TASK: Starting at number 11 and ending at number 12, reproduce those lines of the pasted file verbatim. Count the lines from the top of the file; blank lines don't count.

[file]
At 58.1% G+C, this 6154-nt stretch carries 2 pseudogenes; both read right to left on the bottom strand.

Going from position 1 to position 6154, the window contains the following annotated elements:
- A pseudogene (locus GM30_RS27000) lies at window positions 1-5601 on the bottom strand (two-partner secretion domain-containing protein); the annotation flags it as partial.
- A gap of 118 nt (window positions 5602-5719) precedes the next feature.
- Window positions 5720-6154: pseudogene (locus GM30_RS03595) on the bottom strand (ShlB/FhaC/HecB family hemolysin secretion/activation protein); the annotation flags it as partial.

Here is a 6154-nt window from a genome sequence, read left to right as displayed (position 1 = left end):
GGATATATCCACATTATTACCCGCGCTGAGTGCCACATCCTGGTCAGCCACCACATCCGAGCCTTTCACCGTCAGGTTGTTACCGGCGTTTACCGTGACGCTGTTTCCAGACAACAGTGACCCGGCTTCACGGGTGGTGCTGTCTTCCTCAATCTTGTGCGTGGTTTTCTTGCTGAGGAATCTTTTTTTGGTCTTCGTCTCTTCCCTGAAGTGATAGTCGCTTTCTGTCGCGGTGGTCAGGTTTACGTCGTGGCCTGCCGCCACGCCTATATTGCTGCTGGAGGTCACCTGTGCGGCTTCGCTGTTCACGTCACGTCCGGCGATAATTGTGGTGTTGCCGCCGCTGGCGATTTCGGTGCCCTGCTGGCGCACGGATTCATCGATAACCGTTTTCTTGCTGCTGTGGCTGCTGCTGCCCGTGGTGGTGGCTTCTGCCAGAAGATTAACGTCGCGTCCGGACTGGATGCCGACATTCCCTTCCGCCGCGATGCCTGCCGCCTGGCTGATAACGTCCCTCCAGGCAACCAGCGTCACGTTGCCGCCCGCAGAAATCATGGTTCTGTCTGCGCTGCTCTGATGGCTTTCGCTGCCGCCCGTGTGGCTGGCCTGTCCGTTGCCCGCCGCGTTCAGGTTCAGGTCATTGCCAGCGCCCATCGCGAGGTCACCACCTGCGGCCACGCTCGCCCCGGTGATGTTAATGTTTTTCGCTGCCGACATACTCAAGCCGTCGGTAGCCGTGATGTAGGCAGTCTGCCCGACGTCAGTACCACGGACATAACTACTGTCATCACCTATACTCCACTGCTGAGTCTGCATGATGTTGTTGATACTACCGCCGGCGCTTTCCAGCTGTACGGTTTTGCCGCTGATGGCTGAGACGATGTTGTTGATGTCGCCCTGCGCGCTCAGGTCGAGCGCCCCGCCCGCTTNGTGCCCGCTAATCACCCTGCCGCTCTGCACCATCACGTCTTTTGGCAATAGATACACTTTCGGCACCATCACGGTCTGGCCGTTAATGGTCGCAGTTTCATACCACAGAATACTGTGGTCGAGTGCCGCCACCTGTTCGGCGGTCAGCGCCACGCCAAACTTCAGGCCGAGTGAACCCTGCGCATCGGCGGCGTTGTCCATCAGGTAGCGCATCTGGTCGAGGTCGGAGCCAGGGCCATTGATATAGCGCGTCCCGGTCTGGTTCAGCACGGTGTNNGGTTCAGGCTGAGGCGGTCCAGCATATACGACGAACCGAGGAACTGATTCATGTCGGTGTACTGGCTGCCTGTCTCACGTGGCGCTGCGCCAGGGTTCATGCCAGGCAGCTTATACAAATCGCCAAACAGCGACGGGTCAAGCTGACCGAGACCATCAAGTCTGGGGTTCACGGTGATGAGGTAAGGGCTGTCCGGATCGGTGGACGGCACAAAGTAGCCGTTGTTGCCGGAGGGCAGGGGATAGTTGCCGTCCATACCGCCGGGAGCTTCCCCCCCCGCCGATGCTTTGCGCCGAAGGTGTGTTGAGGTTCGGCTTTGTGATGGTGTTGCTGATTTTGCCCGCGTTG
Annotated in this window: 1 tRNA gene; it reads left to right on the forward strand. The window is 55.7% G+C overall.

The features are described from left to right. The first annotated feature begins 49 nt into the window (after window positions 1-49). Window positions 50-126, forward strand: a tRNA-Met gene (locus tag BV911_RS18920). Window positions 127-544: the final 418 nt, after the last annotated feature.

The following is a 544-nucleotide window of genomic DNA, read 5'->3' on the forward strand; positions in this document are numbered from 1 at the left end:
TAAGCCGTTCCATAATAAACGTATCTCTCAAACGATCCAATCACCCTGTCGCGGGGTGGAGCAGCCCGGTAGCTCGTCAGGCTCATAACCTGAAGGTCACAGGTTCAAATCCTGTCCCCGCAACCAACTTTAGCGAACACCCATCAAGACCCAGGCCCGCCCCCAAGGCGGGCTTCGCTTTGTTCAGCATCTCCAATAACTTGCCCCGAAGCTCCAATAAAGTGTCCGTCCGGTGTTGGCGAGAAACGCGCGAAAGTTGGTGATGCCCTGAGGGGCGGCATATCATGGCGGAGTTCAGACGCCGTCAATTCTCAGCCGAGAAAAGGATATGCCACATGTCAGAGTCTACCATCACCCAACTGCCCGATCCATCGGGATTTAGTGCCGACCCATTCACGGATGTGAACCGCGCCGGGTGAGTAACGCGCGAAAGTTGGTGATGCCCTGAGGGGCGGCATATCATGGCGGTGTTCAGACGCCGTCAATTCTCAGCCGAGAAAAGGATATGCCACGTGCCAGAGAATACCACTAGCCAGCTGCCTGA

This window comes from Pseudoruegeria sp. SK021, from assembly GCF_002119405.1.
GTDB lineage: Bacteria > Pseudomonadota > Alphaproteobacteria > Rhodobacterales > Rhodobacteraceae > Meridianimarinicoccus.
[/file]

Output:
TAAGCCGTTCCATAATAAACGTATCTCTCAAACGATCCAATCACCCTGTCGCGGGGTGGAGCAGCCCGGTAGCTCGTCAGGCTCATAACCTGAAGGTCACAGGTTCAAATCCTGTCCCCGCAACCAACTTTAGCGAACACCCATCAAGACCCAGGCCCGCCCCCAAGGCGGGCTTCGCTTTGTTCAGCATCTCCAATAACTTGCCCCGAAGCTCCAATAAAGTGTCCGTCCGGTGTTGGCGAGAAACGCGCGAAAGTTGGTGATGCCCTGAGGGGCGGCATATCATGGCGGAGTTCAGACGCCGTCAATTCTCAGCCGAGAAAAGGATATGCCACATGTCAGAGTCTACCATCACCCAACTGCCCGATCCATCGGGATTTAGTGCCGACCCATTCACGGATGTGAACCGCGCCGGGTGAGTAACGCGCGAAAGTTGGTGATGCCCTGAGGGGCGGCATATCATGGCGGTGTTCAGACGCCGTCAATTCTCAGCCGAGAAAAGGATATGCCACGTGCCAGAGAATACCACTAGCCAGCTGCCTGA

This window comes from Pseudoruegeria sp. SK021, from assembly GCF_002119405.1.